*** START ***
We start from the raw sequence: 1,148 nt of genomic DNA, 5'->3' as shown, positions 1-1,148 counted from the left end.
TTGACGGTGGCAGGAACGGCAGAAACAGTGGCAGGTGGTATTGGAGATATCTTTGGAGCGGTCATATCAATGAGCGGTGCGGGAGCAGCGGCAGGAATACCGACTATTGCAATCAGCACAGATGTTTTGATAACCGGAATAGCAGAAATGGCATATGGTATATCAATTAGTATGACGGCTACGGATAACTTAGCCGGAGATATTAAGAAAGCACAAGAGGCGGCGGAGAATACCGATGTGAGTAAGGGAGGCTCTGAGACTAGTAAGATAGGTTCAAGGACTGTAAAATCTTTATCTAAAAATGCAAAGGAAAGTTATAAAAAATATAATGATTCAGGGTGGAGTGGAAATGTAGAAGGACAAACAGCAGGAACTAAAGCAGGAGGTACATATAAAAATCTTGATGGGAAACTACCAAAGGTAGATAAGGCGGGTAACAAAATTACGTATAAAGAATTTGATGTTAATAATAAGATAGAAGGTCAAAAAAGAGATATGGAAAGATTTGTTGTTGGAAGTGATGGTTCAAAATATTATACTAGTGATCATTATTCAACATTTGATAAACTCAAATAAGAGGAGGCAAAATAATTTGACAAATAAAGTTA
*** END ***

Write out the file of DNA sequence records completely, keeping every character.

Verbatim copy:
We start from the raw sequence: 1,148 nt of genomic DNA, 5'->3' as shown, positions 1-1,148 counted from the left end.
TTGACGGTGGCAGGAACGGCAGAAACAGTGGCAGGTGGTATTGGAGATATCTTTGGAGCGGTCATATCAATGAGCGGTGCGGGAGCAGCGGCAGGAATACCGACTATTGCAATCAGCACAGATGTTTTGATAACCGGAATAGCAGAAATGGCATATGGTATATCAATTAGTATGACGGCTACGGATAACTTAGCCGGAGATATTAAGAAAGCACAAGAGGCGGCGGAGAATACCGATGTGAGTAAGGGAGGCTCTGAGACTAGTAAGATAGGTTCAAGGACTGTAAAATCTTTATCTAAAAATGCAAAGGAAAGTTATAAAAAATATAATGATTCAGGGTGGAGTGGAAATGTAGAAGGACAAACAGCAGGAACTAAAGCAGGAGGTACATATAAAAATCTTGATGGGAAACTACCAAAGGTAGATAAGGCGGGTAACAAAATTACGTATAAAGAATTTGATGTTAATAATAAGATAGAAGGTCAAAAAAGAGATATGGAAAGATTTGTTGTTGGAAGTGATGGTTCAAAATATTATACTAGTGATCATTATTCAACATTTGATAAACTCAAATAAGAGGAGGCAAAATAATTTGACAAATAAAGTTA